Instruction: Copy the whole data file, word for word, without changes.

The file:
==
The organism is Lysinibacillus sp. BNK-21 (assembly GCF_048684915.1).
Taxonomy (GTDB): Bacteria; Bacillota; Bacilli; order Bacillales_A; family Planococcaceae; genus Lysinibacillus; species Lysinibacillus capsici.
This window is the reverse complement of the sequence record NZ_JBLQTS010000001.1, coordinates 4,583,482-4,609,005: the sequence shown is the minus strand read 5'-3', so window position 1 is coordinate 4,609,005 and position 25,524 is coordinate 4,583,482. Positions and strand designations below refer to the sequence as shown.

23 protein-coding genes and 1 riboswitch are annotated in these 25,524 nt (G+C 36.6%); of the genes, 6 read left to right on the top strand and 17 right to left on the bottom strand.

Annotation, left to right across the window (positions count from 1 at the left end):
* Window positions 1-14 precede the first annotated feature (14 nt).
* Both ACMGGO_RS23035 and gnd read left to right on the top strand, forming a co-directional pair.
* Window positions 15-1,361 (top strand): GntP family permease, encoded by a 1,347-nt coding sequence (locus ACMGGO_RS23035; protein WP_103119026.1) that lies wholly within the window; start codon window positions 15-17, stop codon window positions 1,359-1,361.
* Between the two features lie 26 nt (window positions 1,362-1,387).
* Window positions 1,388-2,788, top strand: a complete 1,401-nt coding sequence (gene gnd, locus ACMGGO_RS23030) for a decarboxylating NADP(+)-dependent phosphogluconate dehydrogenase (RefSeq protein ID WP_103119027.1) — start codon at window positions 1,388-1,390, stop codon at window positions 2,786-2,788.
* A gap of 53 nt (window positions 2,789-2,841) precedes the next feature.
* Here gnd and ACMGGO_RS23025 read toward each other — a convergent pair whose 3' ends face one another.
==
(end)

The organism is Lysinibacillus sp. BNK-21 (assembly GCF_048684915.1).
Taxonomy (GTDB): Bacteria; Bacillota; Bacilli; order Bacillales_A; family Planococcaceae; genus Lysinibacillus; species Lysinibacillus capsici.
This window is the reverse complement of the sequence record NZ_JBLQTS010000001.1, coordinates 4,583,482-4,609,005: the sequence shown is the minus strand read 5'-3', so window position 1 is coordinate 4,609,005 and position 25,524 is coordinate 4,583,482. Positions and strand designations below refer to the sequence as shown.

23 protein-coding genes and 1 riboswitch are annotated in these 25,524 nt (G+C 36.6%); of the genes, 6 read left to right on the top strand and 17 right to left on the bottom strand.

Annotation, left to right across the window (positions count from 1 at the left end):
* Window positions 1-14 precede the first annotated feature (14 nt).
* Both ACMGGO_RS23035 and gnd read left to right on the top strand, forming a co-directional pair.
* Window positions 15-1,361 (top strand): GntP family permease, encoded by a 1,347-nt coding sequence (locus ACMGGO_RS23035; protein WP_103119026.1) that lies wholly within the window; start codon window positions 15-17, stop codon window positions 1,359-1,361.
* Between the two features lie 26 nt (window positions 1,362-1,387).
* Window positions 1,388-2,788, top strand: a complete 1,401-nt coding sequence (gene gnd, locus ACMGGO_RS23030) for a decarboxylating NADP(+)-dependent phosphogluconate dehydrogenase (RefSeq protein ID WP_103119027.1) — start codon at window positions 1,388-1,390, stop codon at window positions 2,786-2,788.
* A gap of 53 nt (window positions 2,789-2,841) precedes the next feature.
* Here gnd and ACMGGO_RS23025 read toward each other — a convergent pair whose 3' ends face one another.